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Health care website goal met, White House claims

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By The Washington Post
Sunday, Dec. 1, 2013, 8:30 p.m.
 

WASHINGTON — Administration officials announced on Sunday that they met their Saturday deadline for improving HealthCare.gov, having completed a series of hardware upgrades and software fixes to the troubled website.

A progress report released by the Department of Health and Human Services said that “While we strive to innovate and improve our outreach and systems for reaching consumers, we believe we have met the goal of having a system that will work smoothly for the vast majority of users.”

Government and outside technical employees have worked around the clock for weeks on the fixes so the administration could keep its promise to have the site working smoothly for most people by Nov. 30.

The report served as the basis for a media briefing by Jeffrey Zients, the man President Obama tasked to oversee the fixes.

“The bottom line, HealthCare.gov on Dec. 1 is night and day from where it was on Oct. 1,” when the site went live, he told reporters.

Because of the improvements, the average system response time is under 1 second; the error rate is “consistently well below 1 percent”; the online system is stable — not crashing — more than 90 percent of the time; as many as 50,000 shoppers can use the site at the same time, or as many as 800,000 visits a day.

The report cautioned that more work needs to be done in the weeks and months ahead “to improve and enhance the website and continue to improve the consumer experience.” Officials have said repeatedly that consumers might still encounter difficulties and urged them to use the call center and seek help from specially trained personnel.

The report confirms that the administration has yet to meet at least one of its key goals: reducing the average response time of the site to half a second. And government officials, who asked not to be identified in order to discuss ongoing operations, cautioned last week that they will not know whether they've actually expanded the site's carrying capacity to 50,000 users at once until they have that many users online in the coming days.

The website was supposed to let consumers shop easily for health insurance, required by Obamacare, beginning on Oct. 1, but the continued technical problems of his signature domestic initiative have been a political disaster for Obama.

November 30 was not originally intended to be a key date for the online enrollment system, but it took on political and public importance when administration officials announced five weeks ago that the “vast majority of users” would be able to sign up for insurance through the site by that day.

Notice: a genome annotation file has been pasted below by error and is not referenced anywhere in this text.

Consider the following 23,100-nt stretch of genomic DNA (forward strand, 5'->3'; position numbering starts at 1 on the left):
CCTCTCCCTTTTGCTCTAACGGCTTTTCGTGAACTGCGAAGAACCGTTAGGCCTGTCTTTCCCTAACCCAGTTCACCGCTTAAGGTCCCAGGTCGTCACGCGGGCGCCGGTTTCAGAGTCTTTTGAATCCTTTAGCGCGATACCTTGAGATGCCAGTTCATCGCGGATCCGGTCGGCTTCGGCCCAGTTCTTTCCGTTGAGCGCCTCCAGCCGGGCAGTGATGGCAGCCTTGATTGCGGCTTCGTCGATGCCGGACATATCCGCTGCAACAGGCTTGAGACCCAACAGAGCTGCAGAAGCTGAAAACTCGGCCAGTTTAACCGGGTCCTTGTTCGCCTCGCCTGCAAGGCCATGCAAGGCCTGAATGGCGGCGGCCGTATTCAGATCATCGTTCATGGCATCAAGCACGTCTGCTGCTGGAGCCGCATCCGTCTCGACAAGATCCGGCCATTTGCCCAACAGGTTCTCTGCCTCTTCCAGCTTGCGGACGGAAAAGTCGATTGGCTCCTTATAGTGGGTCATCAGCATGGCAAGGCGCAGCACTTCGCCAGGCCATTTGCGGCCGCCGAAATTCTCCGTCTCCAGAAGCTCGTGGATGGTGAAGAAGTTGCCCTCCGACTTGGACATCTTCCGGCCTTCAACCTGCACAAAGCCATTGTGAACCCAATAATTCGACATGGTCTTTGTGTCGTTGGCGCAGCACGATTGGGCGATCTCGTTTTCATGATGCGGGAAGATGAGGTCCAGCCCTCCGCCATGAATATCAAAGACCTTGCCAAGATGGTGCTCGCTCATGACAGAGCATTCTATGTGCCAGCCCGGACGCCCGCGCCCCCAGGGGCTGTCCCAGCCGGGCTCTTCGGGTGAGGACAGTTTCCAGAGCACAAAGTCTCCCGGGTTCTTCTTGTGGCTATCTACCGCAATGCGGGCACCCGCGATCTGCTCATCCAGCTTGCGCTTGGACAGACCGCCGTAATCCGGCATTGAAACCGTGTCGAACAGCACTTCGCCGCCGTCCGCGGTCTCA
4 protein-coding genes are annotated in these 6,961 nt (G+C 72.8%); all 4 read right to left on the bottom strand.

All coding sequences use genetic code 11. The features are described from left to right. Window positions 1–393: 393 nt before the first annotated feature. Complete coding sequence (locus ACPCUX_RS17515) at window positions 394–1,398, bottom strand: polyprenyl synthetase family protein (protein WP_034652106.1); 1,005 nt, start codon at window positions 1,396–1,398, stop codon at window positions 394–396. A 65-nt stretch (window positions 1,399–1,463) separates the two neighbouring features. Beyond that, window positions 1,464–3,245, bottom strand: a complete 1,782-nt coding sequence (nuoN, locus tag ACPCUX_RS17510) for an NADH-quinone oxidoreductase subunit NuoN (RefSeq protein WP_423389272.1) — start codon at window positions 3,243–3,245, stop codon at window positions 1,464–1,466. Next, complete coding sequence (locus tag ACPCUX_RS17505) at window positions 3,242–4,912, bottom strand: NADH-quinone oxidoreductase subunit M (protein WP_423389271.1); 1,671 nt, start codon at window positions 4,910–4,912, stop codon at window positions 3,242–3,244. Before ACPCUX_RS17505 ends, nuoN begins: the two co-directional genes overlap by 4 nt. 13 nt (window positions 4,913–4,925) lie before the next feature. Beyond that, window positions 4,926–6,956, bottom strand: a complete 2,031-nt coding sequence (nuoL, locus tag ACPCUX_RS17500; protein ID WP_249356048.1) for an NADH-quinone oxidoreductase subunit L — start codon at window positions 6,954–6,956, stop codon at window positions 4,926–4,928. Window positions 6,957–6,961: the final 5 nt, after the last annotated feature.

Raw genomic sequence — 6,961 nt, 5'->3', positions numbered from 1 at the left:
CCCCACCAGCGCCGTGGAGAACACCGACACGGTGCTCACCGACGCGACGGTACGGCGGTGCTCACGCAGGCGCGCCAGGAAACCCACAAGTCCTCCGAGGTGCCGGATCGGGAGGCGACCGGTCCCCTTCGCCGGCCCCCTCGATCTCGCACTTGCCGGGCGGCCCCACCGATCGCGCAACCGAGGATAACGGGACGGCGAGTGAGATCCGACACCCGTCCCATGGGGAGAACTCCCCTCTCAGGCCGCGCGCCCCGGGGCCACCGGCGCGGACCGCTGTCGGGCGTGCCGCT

Zients said that workers made more than 400 bug fixes and upgraded the software used for the enrollment process. The results are additional capacity, faster response time and much improved stability on the site, he said. About 50 fixes were made on Saturday night, Zients said.

Now the system is consistently up more than 90 percent of the time, Zients said. From October to the week ending Nov. 2, the online system was up and functioning only about 43 percent of the time, he said.

“We have a much more stable system that's reliably open for business,” he said. “HealthCare.gov can now support intended volumes.”

Democratic lawmakers praised the improvements as their Republican counterparts expressed skepticism about the website and, more broadly, Obama's signature health care law, formally known as the Affordable Care Act.

“This is the equivalent of having a great item that you want to buy in the store but not being able to get through the front door,” Sen. Robert Menendez, D-N.J., said on CBS' “Face the Nation.” “It sounds like the front door has been opened successfully now.”

Sen. Bob Corker, R-Tenn., said on the same program that he hopes “the efficacy of this is much better today and will improve.” But he added that he thinks Americans will encounter “a lot of negative surprises” as they enroll in plans offered on the health care exchanges.

A combination of federal employees, outside contractors and a handful of technical and management experts worked for five weeks to improve the website's performance as the White House endured fierce criticism from its political opponents and some consumers.

It could be hard, however, to independently assess how well the site has met the administration's goals of working smoothly for “the vast majority of users” until it experiences a real-time surge in high volume from consumers during peak demand.

Whether the upbeat assessment in the report and in the call with reporters is warranted will become clear once more Americans try to buy health insurance in coming weeks and months.

Even on Saturday, some applicants who tried enrolling hours after a key upgrade was supposed to have been completed said they were unable to complete the process.

“I only made it halfway through the second section,” said Liz Gallops, an insurance broker in Winston-Salem, N.C., who has tried several times to see the coverage options available for her family. “I entered my dependents, but the system continued to ask me who my dependents were and would only let me add new, not claim the ones I had already entered.”

Dec. 23 is the deadline to sign up for coverage effective on Jan. 1. In anticipation of high volume in the next three weeks, administration officials said they have set up a system to help consumers if they can't get access to the site during peak demand. If consumers visit the site when it is at capacity, they may leave an email address to receive notification from the site with a link that allows them to “go to the front of the queue when they come back to the site,” Zients said.

 

 
 


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